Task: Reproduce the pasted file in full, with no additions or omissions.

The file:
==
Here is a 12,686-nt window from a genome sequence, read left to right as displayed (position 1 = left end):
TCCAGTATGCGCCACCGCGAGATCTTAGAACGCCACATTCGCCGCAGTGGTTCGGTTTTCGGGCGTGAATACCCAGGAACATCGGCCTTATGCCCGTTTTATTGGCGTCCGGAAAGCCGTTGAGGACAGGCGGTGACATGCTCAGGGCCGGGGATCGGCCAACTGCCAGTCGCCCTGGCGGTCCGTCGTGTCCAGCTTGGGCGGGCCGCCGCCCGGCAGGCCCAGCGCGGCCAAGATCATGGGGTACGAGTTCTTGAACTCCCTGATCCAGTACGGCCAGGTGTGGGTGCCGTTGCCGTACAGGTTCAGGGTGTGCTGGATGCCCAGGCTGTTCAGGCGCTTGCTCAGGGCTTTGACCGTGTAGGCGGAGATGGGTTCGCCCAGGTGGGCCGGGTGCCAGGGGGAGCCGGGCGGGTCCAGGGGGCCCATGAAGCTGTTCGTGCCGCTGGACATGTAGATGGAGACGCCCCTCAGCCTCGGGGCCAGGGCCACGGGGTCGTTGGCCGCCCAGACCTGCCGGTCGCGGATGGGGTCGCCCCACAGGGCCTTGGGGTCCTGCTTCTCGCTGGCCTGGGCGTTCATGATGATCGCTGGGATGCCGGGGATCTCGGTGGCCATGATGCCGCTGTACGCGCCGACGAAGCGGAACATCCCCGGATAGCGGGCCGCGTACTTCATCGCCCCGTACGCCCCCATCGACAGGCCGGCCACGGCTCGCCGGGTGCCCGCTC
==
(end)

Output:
Here is a 12,686-nt window from a genome sequence, read left to right as displayed (position 1 = left end):
TCCAGTATGCGCCACCGCGAGATCTTAGAACGCCACATTCGCCGCAGTGGTTCGGTTTTCGGGCGTGAATACCCAGGAACATCGGCCTTATGCCCGTTTTATTGGCGTCCGGAAAGCCGTTGAGGACAGGCGGTGACATGCTCAGGGCCGGGGATCGGCCAACTGCCAGTCGCCCTGGCGGTCCGTCGTGTCCAGCTTGGGCGGGCCGCCGCCCGGCAGGCCCAGCGCGGCCAAGATCATGGGGTACGAGTTCTTGAACTCCCTGATCCAGTACGGCCAGGTGTGGGTGCCGTTGCCGTACAGGTTCAGGGTGTGCTGGATGCCCAGGCTGTTCAGGCGCTTGCTCAGGGCTTTGACCGTGTAGGCGGAGATGGGTTCGCCCAGGTGGGCCGGGTGCCAGGGGGAGCCGGGCGGGTCCAGGGGGCCCATGAAGCTGTTCGTGCCGCTGGACATGTAGATGGAGACGCCCCTCAGCCTCGGGGCCAGGGCCACGGGGTCGTTGGCCGCCCAGACCTGCCGGTCGCGGATGGGGTCGCCCCACAGGGCCTTGGGGTCCTGCTTCTCGCTGGCCTGGGCGTTCATGATGATCGCTGGGATGCCGGGGATCTCGGTGGCCATGATGCCGCTGTACGCGCCGACGAAGCGGAACATCCCCGGATAGCGGGCCGCGTACTTCATCGCCCCGTACGCCCCCATCGACAGGCCGGCCACGGCTCGCCGGGTGCCCGCTC